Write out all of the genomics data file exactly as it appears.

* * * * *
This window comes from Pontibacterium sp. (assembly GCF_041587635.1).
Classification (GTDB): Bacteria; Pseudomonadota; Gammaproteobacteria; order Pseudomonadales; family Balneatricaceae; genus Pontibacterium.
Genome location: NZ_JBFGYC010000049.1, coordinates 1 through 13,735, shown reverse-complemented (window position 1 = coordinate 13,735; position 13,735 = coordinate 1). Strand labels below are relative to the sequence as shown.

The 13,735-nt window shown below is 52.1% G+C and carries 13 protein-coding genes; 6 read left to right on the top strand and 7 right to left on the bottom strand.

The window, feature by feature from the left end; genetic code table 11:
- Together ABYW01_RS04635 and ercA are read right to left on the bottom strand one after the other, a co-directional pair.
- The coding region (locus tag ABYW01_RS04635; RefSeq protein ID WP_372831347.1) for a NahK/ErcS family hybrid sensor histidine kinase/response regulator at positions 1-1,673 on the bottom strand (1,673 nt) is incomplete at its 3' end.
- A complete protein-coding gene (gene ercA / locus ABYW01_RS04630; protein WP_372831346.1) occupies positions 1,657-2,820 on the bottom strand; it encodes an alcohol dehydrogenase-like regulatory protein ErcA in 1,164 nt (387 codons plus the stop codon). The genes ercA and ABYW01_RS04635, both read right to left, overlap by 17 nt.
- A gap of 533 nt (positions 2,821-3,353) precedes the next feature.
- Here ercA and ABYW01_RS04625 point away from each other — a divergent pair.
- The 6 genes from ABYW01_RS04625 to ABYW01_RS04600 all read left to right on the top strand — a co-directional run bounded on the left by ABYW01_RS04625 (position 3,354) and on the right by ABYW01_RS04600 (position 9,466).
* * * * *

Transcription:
This window comes from Pontibacterium sp. (assembly GCF_041587635.1).
Classification (GTDB): Bacteria; Pseudomonadota; Gammaproteobacteria; order Pseudomonadales; family Balneatricaceae; genus Pontibacterium.
Genome location: NZ_JBFGYC010000049.1, coordinates 1 through 13,735, shown reverse-complemented (window position 1 = coordinate 13,735; position 13,735 = coordinate 1). Strand labels below are relative to the sequence as shown.

The 13,735-nt window shown below is 52.1% G+C and carries 13 protein-coding genes; 6 read left to right on the top strand and 7 right to left on the bottom strand.

The window, feature by feature from the left end; genetic code table 11:
- Together ABYW01_RS04635 and ercA are read right to left on the bottom strand one after the other, a co-directional pair.
- The coding region (locus tag ABYW01_RS04635; RefSeq protein ID WP_372831347.1) for a NahK/ErcS family hybrid sensor histidine kinase/response regulator at positions 1-1,673 on the bottom strand (1,673 nt) is incomplete at its 3' end.
- A complete protein-coding gene (gene ercA / locus ABYW01_RS04630; protein WP_372831346.1) occupies positions 1,657-2,820 on the bottom strand; it encodes an alcohol dehydrogenase-like regulatory protein ErcA in 1,164 nt (387 codons plus the stop codon). The genes ercA and ABYW01_RS04635, both read right to left, overlap by 17 nt.
- A gap of 533 nt (positions 2,821-3,353) precedes the next feature.
- Here ercA and ABYW01_RS04625 point away from each other — a divergent pair.
- The 6 genes from ABYW01_RS04625 to ABYW01_RS04600 all read left to right on the top strand — a co-directional run bounded on the left by ABYW01_RS04625 (position 3,354) and on the right by ABYW01_RS04600 (position 9,466).